Here’s a short guide to freezing cantaloupe. Learn how to freeze the fruit, what to expect after defrosting, and what are the best ways to use cantaloupe after freezing.
Got an extra cantaloupe or two that you don’t want to go bad? That makes you wonder: can you freeze cantaloupe?
Cantaloupe is noticeably softer after freezing and works well only in certain dishes, like smoothies and baked goods. To freeze cantaloupe, cut it up, pre-freeze on a cookie sheet, transfer it into a freezer bag, and replace in the freezer.
That’s the gist of it.
Interested in learning more? Here’s what we cover below:
- details on what to expect from freezing cantaloupe
- a step by step description of the freezing process (and some modifications)
- ways to defrost the fruit
- ideas on how to use frozen cantaloupe
Does Cantaloupe Freeze Well?
Cantaloupe freezes okay, but not great.
The flesh is noticeably softer after defrosting, so you probably wouldn’t like to eat it as-is or throw it into a fruit salad. But for smoothies, sorbets, and all sorts of baked goods, the texture change isn’t an issue, and you can use frozen cantaloupe in these no problem.
Then there are recipes that call for cantaloupe puree. In these, frozen cantaloupe should work just fine as well.
The only thing you need to watch out for is the texture of whatever you’re cooking. For example, if you discard all the water left after defrosting the fruit, you might need to add a teaspoon or two of water to the dish to make up for the discarded amount.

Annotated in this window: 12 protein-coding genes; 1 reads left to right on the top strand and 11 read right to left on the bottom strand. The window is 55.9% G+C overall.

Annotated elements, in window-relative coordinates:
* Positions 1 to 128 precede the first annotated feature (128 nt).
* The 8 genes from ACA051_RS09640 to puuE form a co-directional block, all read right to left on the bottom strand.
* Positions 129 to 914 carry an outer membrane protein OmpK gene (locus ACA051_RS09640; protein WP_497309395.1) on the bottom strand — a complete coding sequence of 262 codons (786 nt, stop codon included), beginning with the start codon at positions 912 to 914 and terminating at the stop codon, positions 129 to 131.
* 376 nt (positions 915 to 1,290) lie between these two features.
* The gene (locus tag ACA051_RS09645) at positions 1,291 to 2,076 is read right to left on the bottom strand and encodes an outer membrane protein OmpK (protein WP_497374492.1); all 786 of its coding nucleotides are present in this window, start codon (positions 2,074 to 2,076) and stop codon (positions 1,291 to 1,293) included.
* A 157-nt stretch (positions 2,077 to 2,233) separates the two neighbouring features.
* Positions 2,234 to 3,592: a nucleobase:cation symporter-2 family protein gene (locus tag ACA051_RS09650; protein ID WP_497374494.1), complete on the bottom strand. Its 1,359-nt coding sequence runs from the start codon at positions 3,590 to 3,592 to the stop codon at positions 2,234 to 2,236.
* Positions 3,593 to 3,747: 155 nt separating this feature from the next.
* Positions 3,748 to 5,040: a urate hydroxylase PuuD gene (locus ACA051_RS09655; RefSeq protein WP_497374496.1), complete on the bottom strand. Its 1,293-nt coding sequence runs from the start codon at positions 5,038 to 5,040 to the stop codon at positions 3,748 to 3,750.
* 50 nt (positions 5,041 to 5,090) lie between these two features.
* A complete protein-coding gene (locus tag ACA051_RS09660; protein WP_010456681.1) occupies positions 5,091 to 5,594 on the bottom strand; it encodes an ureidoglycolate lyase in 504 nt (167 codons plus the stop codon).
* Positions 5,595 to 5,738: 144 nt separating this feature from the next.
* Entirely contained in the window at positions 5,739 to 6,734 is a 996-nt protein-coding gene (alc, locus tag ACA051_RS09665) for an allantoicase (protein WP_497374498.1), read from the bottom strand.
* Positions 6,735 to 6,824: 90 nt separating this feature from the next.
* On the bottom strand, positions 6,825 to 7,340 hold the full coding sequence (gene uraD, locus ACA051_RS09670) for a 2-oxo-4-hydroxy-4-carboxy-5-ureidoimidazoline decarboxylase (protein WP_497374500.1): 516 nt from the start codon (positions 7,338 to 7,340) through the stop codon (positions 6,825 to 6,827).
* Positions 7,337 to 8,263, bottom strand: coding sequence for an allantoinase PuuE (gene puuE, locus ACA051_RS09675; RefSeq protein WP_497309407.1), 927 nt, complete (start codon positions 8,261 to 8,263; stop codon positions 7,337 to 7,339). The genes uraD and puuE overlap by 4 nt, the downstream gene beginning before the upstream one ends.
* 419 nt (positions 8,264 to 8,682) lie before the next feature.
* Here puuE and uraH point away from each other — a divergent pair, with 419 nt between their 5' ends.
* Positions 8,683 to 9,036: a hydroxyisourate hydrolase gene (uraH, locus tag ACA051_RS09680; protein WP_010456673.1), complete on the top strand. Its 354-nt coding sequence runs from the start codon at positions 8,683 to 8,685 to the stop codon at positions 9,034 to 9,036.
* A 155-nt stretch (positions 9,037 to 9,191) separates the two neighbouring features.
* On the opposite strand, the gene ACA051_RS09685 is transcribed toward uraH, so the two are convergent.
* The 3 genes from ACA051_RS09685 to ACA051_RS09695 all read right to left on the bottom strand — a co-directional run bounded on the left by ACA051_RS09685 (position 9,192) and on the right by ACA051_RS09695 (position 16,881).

(In almost all cases, you’ll instinctively know if you need more water or not, so that’s not a big deal.)
Long story short, cantaloupe freezes fine, and there are lots of recipes you can successfully use this fruit in after freezing.
Cantaloupe lasts for 2 weeks or even longer if refrigerated, so if it’s fresh, you still have some time to use it. Check out my article How long does cantaloupe last for details.
Knowing that, you’re probably wondering how to go about the freezing process. Let’s cover that.
How to Freeze Cantaloupe
Here’s how to freeze cantaloupe:
- Prep. Wash and cut up the fruit. I suggest you dice the cantaloupe or cut it into small chunks, as either works great for most uses. If you’ve already planned how you’ll use the fruit, feel free to cut it in a way that makes the most sense to you. Finally, let the chunks dry for 10 to 15 minutes or pat them dry using paper towels. That will help reduce the amount of frost that’s produced.
- Pre-freeze. Grab a cookie sheet and spread out the chunks on it in a single layer in a way they don’t freeze in lumps. If you want to make removing the fruit from the sheet easy, line it with a silicone mat or baking paper beforehand. Next, put that tray in the freezer for 2 to 3 hours, or until the cantaloupe chunks freeze solid.
- Transfer to a freezer bag. Once frozen, take the cookie sheet out of the freezer, break apart any chunks that froze together, and transfer everything into a freezer bag (or bags). Remember to squeeze out the air before you seal the bag. Add a label with its contents and date if you like.
- Freeze. Chuck the bag with the frozen cantaloupe in the freezer.
That’s it. As you can tell, the process is as simple as it gets and takes only a couple of minutes of active time.
Now, you might have some further questions about it. Let’s cover that.
Do You Have to Pre-freeze the Cantaloupe?
No, but it allows you to quickly grab as many chunks from the bag as you need. In other words, it makes it easy for future you to use that frozen cantaloupe.
Of course, if you already have a plan in place and know precisely how much cantaloupe you need, pre-freezing is not necessary. Instead, you measure out and freeze the required amount in a single bag and skip pre-freezing.